In Search of Evolutionary Explanations 

Providing credible evolutionary explanations for the origin of silk and web design has proven problematic. Several theories have been proposed for the origin of both, but none have been generally accepted.13 Biologist and spider specialist William Shear concedes that “a functional explanation for the origins of silk and the spinning habit may be impossible to achieve.”14 One complicating factor is that the webs of some spiders that are more distantly related are nearly identical. Shear writes, “It appears probable that several web types are the product of convergent evolution — that is, that the same web has evolved in unrelated species that have adapted to similar environmental circumstances.”15 But as I will argue in Chapter 6, that is an unconvincing explanation for the origin of complex programmed behaviors. 

A more fundamental challenge for those seeking to provide a detailed, causally credible explanation for the origin of silk and spiderweb architecture is the number of genes involved in producing silk, and the complex genomes of spiders.16 After decades of failed attempts to provide a causally adequate explanation, one can be forgiven for concluding that we have no compelling reason to assume that a step-by-step evolutionary pathway to such an information-rich substrate actually exists. And as we will discuss later, there are now some positive reasons to consider that such information-rich systems have for their source something other than a purely blind material process. Here, suffice it to say that the behaviors and functions associated with both silk and web spinning exhibit many characteristics of human engineering, and engineering of a very high order. 


  1. Elizabeth Pennisi, “Untangling Spider Biology,” Science 358 (October 2017): 292.
  2. Barbara Taylor, Jen Green, and John Farndon, The Big Bug Book (London: Hermes House, 2007), 22.
  3. Gould and Gould, Animal Architects, 19.
  4. Robert Service notes that “mass-produced, superstrong fibers remain out of reach.” Robert F. Service, “Silken Promises,” Science 358, no. 6361 (October 2017): 293–294.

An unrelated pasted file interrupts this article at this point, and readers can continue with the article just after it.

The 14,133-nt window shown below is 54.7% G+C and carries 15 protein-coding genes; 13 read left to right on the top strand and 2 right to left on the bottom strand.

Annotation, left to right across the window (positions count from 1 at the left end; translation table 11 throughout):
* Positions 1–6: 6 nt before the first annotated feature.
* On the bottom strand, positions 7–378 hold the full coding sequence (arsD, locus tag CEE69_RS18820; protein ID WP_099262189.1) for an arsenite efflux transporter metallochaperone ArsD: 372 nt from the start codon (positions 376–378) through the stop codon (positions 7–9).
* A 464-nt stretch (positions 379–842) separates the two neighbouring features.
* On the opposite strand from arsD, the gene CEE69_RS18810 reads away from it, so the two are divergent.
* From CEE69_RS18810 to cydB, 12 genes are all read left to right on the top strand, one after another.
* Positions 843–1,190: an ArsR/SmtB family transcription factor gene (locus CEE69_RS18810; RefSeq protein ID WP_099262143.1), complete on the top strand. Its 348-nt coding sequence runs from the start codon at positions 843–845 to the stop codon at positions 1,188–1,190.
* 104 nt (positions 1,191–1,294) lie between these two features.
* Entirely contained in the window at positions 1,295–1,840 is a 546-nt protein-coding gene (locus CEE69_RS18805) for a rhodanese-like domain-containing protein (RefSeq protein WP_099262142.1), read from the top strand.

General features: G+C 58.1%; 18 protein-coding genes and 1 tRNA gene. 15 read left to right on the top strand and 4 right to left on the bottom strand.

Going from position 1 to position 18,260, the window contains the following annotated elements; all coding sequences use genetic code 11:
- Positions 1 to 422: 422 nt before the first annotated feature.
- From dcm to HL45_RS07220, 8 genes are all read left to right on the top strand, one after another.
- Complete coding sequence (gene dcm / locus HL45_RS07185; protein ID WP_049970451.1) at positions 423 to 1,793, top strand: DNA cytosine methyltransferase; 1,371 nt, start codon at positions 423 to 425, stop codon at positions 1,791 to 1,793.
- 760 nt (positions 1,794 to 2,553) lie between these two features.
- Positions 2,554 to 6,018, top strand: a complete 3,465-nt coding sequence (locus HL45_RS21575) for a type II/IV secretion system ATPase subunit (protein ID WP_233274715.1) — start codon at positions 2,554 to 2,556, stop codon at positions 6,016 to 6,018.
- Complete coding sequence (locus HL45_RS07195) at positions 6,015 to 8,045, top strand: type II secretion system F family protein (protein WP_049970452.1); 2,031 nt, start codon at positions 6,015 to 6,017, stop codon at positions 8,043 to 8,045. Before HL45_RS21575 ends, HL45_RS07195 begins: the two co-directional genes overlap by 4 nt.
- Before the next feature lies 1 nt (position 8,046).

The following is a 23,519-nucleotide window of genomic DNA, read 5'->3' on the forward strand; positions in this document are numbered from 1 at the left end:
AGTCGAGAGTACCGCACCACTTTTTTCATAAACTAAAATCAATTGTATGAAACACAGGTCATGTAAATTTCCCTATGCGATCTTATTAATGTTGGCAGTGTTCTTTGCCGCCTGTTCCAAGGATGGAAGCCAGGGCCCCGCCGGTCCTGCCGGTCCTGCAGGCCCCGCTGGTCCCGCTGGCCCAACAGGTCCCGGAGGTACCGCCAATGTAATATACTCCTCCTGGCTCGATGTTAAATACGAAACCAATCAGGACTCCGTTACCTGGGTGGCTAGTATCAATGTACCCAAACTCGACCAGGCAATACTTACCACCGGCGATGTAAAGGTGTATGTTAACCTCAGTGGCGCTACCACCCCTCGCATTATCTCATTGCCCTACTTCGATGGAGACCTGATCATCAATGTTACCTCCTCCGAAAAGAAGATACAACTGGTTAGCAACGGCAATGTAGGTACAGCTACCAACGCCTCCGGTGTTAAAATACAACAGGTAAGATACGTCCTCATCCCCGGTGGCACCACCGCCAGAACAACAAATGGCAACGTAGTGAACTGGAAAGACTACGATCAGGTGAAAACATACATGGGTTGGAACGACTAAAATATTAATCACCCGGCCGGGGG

5. Taylor, Green, and Farndon, The Big Bug Book, 24.
  6. Heinrich, The Homing Instinct, 183.
  7. Valerie Altounian, Elizabeth Pennisi, and Robert F. Service, “A Spinner’s Secrets,” Science 358 (October 2017): 292, https://doi.org/10.1126/science.358.6361.292. 
  8. Two such videos are Deep Look’s “Is a Spider’s Web a Part of Its Mind?,” https://www.youtube.com/watch?v=rpwkgMX4IlQ; and BBC Earth’s “Beautiful Spider Web Build Time-Lapse,” https://www.youtube.com/watch?v=zNtSAQHNONo.
  9. Gould and Gould, Animal Architects, 52–53.
  10. William Shear, “Untangling the Evolution of the Web,” in Exploring Animal Behavior, eds. Sherman and Alcock, 149.
  11. Gould and Gould, Animal Architects, 50. The Goulds further explain, “The vibrations induced by struggling insects are transmitted along the slack and sticky spiral of catching threads to the taut radii, and thence to the center. The spider compares the strength of vibrations between radii to interpolate the angle of the prey from the center. In theory, the spider should simply rush out along the closest radius until it encounters the insect. However, when vibrations are induced experimentally, the spider nevertheless stops at about the right distance out from the center of the web.”
  12. Heinrich, The Homing Instinct, 50.
  13. Shear, “Untangling the Evolution of the Web,” 148–158.
  14. Shear, “Untangling the Evolution of the Web,” 151.
  15. Shear, “Untangling the Evolution of the Web,” 153–154.
  16. Pennisi, “Untangling Spider Biology,” 288–291.

Eric Cassell

Eric Cassell is an expert in navigation systems, including GPS, and has had a long-time interest in animal navigation. He has more than four decades of experience in systems engineering related to aircraft navigation and safety. He has served as an engineering consultant for NASA and the Federal Aviation Administration (FAA); has developed computer algorithms for safety systems; and has published numerous technical papers. His academic training includes bachelor’s degrees in biology (George Mason University) and electrical engineering (Villanova University), and a master’s in science and religion from Biola University, which included the history and philosophy of science.